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Acetic anhydride, like most acid anhydrides, is a flexible molecule with a nonplanar structure. The pi system linkage through the central oxygen offers very weak resonance stabilization compared to the dipole-dipole repulsion between the two carbonyl oxygens. The energy barriers to bond rotation between each of the optimal aplanar conformations are quite low.
Like most acid anhydrides, the carbonyl carbon atom of acetic anhydride has electrophilic character, as the leaving group is carboxylate. The internal asymmetry may contribute to acetic anhydride's potent electrophilicity as the asymmetric geometry makes one side of a carbonyl carbon atom more reactive than the other, and in doing so tends to consolidate the electropositivity of a carbonyl carbon atom to one side (see electron density diagram).
Often a base such as pyridine is added to function as catalyst. In specialized applications, Lewis acidicscandium salts have also proven effective catalysts.
Acetylation of aromatic rings
Aromatic rings are acetylated by acetic anhydride. Usually acid catalysts are used to accelerate the reaction. Illustrative are the conversions of benzene to acetophenone and ferrocene to acetylferrocene:
Acetic anhydride dissolves in water to approximately 2.6% by weight. Aqueous solutions have limited stability because, like most acid anhydrides, acetic anhydride hydrolyses to give carboxylic acids. In this case, acetic acid is formed, this reaction product being fully water miscible:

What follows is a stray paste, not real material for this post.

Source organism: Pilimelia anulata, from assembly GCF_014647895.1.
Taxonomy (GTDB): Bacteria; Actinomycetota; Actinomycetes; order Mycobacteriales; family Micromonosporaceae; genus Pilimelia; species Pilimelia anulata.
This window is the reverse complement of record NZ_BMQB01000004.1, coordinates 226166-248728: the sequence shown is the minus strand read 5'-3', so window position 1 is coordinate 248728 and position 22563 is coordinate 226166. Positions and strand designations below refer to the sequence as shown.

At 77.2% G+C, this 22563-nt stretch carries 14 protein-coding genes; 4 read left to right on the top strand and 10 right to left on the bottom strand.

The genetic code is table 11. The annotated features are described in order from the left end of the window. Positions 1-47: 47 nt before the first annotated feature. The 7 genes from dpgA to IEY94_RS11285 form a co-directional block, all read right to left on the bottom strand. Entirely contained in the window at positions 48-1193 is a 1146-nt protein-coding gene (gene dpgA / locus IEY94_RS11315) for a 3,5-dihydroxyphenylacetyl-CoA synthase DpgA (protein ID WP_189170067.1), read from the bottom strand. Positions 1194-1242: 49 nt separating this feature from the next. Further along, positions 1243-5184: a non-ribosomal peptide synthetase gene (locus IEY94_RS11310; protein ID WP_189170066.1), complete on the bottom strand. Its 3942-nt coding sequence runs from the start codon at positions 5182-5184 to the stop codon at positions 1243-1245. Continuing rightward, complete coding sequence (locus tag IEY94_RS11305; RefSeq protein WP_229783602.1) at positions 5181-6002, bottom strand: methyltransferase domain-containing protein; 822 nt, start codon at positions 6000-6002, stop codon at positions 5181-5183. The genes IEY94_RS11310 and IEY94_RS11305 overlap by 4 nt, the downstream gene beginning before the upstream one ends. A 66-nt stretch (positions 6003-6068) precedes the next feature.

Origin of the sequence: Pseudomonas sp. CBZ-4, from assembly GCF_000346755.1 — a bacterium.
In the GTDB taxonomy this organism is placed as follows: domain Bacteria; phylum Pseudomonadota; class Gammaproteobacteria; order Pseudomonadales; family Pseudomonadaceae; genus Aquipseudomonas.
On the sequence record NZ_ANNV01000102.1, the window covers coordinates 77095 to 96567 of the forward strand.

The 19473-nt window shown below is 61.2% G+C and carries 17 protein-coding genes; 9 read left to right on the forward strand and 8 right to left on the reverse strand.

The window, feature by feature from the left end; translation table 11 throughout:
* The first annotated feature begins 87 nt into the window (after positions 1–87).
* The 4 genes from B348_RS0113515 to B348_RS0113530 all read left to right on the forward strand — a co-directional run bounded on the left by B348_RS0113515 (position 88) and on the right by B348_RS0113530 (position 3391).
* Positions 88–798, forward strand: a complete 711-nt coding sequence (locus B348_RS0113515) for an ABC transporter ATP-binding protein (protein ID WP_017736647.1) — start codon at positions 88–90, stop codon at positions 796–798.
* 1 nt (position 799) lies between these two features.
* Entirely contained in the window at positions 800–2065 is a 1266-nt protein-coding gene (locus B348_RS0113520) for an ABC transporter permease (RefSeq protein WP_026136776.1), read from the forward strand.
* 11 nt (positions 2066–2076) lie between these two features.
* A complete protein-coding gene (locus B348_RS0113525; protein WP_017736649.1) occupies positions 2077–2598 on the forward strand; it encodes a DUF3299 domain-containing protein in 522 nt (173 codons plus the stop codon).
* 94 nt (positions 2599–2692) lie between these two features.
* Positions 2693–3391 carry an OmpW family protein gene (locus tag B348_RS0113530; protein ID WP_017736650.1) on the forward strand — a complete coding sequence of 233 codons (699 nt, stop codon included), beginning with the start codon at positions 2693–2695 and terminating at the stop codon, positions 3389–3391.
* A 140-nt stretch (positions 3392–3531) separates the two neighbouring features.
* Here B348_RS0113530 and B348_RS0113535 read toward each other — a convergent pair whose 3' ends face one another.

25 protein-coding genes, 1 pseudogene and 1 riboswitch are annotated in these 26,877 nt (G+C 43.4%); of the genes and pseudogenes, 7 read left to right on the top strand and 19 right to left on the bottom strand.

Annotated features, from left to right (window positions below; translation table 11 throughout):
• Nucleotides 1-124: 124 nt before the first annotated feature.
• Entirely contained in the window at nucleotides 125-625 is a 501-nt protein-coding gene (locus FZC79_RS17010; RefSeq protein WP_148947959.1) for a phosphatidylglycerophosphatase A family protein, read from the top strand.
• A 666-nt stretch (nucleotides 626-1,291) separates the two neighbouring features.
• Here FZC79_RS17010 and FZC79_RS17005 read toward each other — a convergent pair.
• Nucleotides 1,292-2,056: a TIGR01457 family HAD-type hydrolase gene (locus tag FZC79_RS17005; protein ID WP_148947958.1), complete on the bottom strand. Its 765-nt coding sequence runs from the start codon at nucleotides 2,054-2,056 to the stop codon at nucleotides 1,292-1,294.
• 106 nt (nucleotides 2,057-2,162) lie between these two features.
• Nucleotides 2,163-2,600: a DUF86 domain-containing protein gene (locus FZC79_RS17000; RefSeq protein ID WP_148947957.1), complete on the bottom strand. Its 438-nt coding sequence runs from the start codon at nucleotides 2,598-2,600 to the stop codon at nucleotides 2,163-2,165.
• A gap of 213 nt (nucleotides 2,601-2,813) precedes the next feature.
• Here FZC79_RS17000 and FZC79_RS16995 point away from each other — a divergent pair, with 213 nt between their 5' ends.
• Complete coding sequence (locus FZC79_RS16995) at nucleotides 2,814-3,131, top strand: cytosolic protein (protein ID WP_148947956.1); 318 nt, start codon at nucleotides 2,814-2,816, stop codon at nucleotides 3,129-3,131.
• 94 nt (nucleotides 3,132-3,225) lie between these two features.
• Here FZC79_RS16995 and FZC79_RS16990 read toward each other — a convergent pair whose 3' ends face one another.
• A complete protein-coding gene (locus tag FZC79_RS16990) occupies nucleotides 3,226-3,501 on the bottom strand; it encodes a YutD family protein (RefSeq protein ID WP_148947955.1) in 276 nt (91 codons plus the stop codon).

(CH3CO)2O + H2O -> 2 CH3CO2H
As indicated by its organic chemistry, acetic anhydride is mainly used for acetylations leading to commercially significant materials. Its largest application is for the conversion of cellulose to cellulose acetate, which is a component of photographic film and other coated materials, and is used in the manufacture of cigarette filters. Similarly it is used in the production of aspirin (acetylsalicylic acid), which is prepared by the acetylation of salicylic acid. It is also used as a wood preservative via autoclave impregnation to make a longer-lasting timber.
In starch industry, acetic anhydride is a common acetylation compound, used for the production of modified starches (E1414, E1420, E1422)
Because of its use for the synthesis of heroin by the diacetylation of morphine, acetic anhydride is listed as a U.S. DEA List II precursor, and restricted in many other countries.
Acetic anhydride is an irritant and combustible liquid. Because of its reactivity toward water, alcohol foam or carbon dioxide are preferred for fire suppression. The vapour of acetic anhydride is harmful.
^Seidel, R. W.; Goddard, R.; Nöthling, N.; Lehmann, C. W. (2016), "Acetic anhydride at 100 K: the first crystal structure determination", Acta Crystallographica Section C, 72 (10): 753-757, doi:10.1107/S2053229616015047.
^Wu, Guang; Van Alsenoy, C.; Geise, H. J.; Sluyts, E.; Van Der Veken, B. J.; Shishkov, I. F.; Khristenko (2000), "Acetic Anhydride in the Gas Phase, Studied by Electron Diffraction and Infrared Spectroscopy, Supplemented with ab Initio Calculations of Geometries and Force Fields", The Journal of Physical Chemistry A, 104 (7): 1576-1587, doi:10.1021/jp993131z.
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